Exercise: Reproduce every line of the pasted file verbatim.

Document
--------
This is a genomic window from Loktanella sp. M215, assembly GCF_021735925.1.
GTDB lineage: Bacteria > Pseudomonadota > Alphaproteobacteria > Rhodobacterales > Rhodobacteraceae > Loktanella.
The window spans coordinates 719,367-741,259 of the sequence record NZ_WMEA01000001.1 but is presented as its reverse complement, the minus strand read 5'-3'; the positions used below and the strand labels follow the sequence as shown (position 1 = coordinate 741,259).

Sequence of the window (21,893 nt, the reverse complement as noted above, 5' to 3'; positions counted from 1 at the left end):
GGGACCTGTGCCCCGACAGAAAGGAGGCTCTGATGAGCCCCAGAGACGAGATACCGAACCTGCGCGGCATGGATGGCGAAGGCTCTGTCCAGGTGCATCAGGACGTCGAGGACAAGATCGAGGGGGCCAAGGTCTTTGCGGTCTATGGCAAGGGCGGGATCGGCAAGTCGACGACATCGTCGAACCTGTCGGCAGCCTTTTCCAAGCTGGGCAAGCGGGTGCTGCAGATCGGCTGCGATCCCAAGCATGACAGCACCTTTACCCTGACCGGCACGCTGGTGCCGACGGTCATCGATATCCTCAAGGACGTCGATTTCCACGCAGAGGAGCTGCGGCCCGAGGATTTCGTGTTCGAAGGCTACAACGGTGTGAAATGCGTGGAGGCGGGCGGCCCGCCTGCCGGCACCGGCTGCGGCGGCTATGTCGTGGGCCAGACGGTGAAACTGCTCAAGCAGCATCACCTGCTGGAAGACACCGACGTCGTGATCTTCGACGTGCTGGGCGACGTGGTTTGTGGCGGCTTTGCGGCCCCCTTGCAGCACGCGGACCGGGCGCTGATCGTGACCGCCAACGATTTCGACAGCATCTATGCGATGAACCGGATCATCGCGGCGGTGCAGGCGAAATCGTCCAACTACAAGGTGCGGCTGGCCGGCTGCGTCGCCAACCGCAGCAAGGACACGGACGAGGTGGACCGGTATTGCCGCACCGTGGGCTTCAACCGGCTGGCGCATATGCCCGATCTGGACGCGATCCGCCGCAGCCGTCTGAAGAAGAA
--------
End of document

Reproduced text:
This is a genomic window from Loktanella sp. M215, assembly GCF_021735925.1.
GTDB lineage: Bacteria > Pseudomonadota > Alphaproteobacteria > Rhodobacterales > Rhodobacteraceae > Loktanella.
The window spans coordinates 719,367-741,259 of the sequence record NZ_WMEA01000001.1 but is presented as its reverse complement, the minus strand read 5'-3'; the positions used below and the strand labels follow the sequence as shown (position 1 = coordinate 741,259).

Sequence of the window (21,893 nt, the reverse complement as noted above, 5' to 3'; positions counted from 1 at the left end):
GGGACCTGTGCCCCGACAGAAAGGAGGCTCTGATGAGCCCCAGAGACGAGATACCGAACCTGCGCGGCATGGATGGCGAAGGCTCTGTCCAGGTGCATCAGGACGTCGAGGACAAGATCGAGGGGGCCAAGGTCTTTGCGGTCTATGGCAAGGGCGGGATCGGCAAGTCGACGACATCGTCGAACCTGTCGGCAGCCTTTTCCAAGCTGGGCAAGCGGGTGCTGCAGATCGGCTGCGATCCCAAGCATGACAGCACCTTTACCCTGACCGGCACGCTGGTGCCGACGGTCATCGATATCCTCAAGGACGTCGATTTCCACGCAGAGGAGCTGCGGCCCGAGGATTTCGTGTTCGAAGGCTACAACGGTGTGAAATGCGTGGAGGCGGGCGGCCCGCCTGCCGGCACCGGCTGCGGCGGCTATGTCGTGGGCCAGACGGTGAAACTGCTCAAGCAGCATCACCTGCTGGAAGACACCGACGTCGTGATCTTCGACGTGCTGGGCGACGTGGTTTGTGGCGGCTTTGCGGCCCCCTTGCAGCACGCGGACCGGGCGCTGATCGTGACCGCCAACGATTTCGACAGCATCTATGCGATGAACCGGATCATCGCGGCGGTGCAGGCGAAATCGTCCAACTACAAGGTGCGGCTGGCCGGCTGCGTCGCCAACCGCAGCAAGGACACGGACGAGGTGGACCGGTATTGCCGCACCGTGGGCTTCAACCGGCTGGCGCATATGCCCGATCTGGACGCGATCCGCCGCAGCCGTCTGAAGAAGAA